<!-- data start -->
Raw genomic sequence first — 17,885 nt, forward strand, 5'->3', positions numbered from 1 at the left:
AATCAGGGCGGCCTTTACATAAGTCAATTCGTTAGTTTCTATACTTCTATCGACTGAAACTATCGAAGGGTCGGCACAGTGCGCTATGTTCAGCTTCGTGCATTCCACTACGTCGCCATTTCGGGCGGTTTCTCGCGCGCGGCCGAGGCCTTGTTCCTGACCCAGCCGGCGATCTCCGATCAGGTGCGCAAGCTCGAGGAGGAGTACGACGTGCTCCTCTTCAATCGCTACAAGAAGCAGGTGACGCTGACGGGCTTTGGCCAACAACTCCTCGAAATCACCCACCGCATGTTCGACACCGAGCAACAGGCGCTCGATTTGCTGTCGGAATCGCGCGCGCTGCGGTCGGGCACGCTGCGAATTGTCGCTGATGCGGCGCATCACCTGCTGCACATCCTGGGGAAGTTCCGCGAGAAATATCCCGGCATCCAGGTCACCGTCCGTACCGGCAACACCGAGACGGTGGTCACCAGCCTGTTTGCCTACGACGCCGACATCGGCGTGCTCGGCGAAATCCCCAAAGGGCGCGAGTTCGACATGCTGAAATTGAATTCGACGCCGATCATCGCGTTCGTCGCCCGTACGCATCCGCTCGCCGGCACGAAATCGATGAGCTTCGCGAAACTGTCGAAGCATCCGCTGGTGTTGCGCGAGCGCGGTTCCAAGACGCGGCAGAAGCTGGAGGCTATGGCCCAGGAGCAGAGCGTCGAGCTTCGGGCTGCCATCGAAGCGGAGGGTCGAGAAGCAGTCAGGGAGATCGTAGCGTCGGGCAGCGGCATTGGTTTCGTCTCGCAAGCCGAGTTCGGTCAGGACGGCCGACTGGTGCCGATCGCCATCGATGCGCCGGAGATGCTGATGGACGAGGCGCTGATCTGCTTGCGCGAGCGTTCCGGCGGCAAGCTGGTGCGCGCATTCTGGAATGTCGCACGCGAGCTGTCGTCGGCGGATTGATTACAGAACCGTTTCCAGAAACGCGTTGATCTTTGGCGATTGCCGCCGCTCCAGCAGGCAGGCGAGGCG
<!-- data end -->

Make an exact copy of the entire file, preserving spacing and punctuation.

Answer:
Raw genomic sequence first — 17,885 nt, forward strand, 5'->3', positions numbered from 1 at the left:
AATCAGGGCGGCCTTTACATAAGTCAATTCGTTAGTTTCTATACTTCTATCGACTGAAACTATCGAAGGGTCGGCACAGTGCGCTATGTTCAGCTTCGTGCATTCCACTACGTCGCCATTTCGGGCGGTTTCTCGCGCGCGGCCGAGGCCTTGTTCCTGACCCAGCCGGCGATCTCCGATCAGGTGCGCAAGCTCGAGGAGGAGTACGACGTGCTCCTCTTCAATCGCTACAAGAAGCAGGTGACGCTGACGGGCTTTGGCCAACAACTCCTCGAAATCACCCACCGCATGTTCGACACCGAGCAACAGGCGCTCGATTTGCTGTCGGAATCGCGCGCGCTGCGGTCGGGCACGCTGCGAATTGTCGCTGATGCGGCGCATCACCTGCTGCACATCCTGGGGAAGTTCCGCGAGAAATATCCCGGCATCCAGGTCACCGTCCGTACCGGCAACACCGAGACGGTGGTCACCAGCCTGTTTGCCTACGACGCCGACATCGGCGTGCTCGGCGAAATCCCCAAAGGGCGCGAGTTCGACATGCTGAAATTGAATTCGACGCCGATCATCGCGTTCGTCGCCCGTACGCATCCGCTCGCCGGCACGAAATCGATGAGCTTCGCGAAACTGTCGAAGCATCCGCTGGTGTTGCGCGAGCGCGGTTCCAAGACGCGGCAGAAGCTGGAGGCTATGGCCCAGGAGCAGAGCGTCGAGCTTCGGGCTGCCATCGAAGCGGAGGGTCGAGAAGCAGTCAGGGAGATCGTAGCGTCGGGCAGCGGCATTGGTTTCGTCTCGCAAGCCGAGTTCGGTCAGGACGGCCGACTGGTGCCGATCGCCATCGATGCGCCGGAGATGCTGATGGACGAGGCGCTGATCTGCTTGCGCGAGCGTTCCGGCGGCAAGCTGGTGCGCGCATTCTGGAATGTCGCACGCGAGCTGTCGTCGGCGGATTGATTACAGAACCGTTTCCAGAAACGCGTTGATCTTTGGCGATTGCCGCCGCTCCAGCAGGCAGGCGAGGCG